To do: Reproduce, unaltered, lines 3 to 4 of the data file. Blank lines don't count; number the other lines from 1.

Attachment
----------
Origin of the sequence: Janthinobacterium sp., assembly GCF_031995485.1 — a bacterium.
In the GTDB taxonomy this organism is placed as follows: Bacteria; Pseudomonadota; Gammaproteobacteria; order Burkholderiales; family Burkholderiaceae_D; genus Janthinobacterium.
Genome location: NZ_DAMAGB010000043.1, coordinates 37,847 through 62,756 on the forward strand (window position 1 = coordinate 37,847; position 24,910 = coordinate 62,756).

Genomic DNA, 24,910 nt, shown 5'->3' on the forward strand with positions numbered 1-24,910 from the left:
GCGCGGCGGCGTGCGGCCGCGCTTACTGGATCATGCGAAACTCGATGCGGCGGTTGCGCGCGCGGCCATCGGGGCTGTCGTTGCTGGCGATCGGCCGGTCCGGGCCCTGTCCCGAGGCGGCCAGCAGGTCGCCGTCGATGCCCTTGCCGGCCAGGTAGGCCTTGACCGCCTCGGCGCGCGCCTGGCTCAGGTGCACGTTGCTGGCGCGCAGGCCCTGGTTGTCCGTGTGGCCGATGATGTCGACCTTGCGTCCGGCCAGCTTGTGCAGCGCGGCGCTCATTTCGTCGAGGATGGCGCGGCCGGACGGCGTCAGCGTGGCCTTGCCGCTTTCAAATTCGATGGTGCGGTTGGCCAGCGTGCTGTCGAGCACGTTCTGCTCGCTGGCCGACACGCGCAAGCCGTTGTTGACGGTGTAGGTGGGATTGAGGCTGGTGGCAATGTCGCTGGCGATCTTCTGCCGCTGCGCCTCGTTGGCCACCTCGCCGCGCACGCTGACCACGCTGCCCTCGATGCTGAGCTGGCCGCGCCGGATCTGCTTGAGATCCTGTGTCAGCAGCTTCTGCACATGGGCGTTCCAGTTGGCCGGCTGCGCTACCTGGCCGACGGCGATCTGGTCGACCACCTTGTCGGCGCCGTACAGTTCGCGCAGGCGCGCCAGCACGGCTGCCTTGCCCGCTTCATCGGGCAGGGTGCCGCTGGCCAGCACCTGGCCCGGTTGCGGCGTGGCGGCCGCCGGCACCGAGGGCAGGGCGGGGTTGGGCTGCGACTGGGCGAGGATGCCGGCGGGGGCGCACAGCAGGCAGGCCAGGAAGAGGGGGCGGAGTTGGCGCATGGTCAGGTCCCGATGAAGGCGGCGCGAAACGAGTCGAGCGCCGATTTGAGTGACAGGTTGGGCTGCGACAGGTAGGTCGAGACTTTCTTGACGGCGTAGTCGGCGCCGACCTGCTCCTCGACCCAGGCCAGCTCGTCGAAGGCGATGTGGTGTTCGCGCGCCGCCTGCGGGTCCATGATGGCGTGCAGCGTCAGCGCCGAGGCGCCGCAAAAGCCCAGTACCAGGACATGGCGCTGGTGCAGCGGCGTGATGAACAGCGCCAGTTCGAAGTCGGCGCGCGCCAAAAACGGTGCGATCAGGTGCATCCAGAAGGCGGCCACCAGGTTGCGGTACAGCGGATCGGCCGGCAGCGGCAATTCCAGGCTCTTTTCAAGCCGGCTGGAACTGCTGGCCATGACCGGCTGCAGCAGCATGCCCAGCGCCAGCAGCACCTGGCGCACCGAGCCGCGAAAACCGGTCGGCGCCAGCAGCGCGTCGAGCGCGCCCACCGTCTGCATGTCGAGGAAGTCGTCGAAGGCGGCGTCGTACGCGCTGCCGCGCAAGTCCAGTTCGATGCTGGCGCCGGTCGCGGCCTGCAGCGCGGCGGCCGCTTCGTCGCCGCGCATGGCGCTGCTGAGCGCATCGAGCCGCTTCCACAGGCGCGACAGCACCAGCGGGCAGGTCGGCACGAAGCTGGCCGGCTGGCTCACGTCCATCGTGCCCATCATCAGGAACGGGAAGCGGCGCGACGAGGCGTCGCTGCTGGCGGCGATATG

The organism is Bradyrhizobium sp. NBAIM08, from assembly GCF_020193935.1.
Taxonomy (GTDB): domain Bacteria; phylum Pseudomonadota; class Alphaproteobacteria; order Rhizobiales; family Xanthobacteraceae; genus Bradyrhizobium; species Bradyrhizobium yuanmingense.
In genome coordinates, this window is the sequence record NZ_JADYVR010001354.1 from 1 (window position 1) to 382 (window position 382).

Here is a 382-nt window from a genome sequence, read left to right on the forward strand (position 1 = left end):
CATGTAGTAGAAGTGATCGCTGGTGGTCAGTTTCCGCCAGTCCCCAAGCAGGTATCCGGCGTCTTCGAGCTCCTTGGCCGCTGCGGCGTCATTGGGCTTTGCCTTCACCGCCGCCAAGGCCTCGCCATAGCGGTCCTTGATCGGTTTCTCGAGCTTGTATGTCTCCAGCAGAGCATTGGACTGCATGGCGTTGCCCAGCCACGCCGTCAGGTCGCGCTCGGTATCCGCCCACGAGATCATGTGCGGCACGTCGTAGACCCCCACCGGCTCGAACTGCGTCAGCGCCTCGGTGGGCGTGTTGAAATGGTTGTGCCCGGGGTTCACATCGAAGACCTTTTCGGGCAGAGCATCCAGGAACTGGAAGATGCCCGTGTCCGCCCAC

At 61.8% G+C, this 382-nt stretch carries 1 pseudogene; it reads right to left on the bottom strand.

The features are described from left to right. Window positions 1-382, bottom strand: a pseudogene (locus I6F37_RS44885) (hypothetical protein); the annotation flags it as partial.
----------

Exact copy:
Genome location: NZ_DAMAGB010000043.1, coordinates 37,847 through 62,756 on the forward strand (window position 1 = coordinate 37,847; position 24,910 = coordinate 62,756).

Genomic DNA, 24,910 nt, shown 5'->3' on the forward strand with positions numbered 1-24,910 from the left: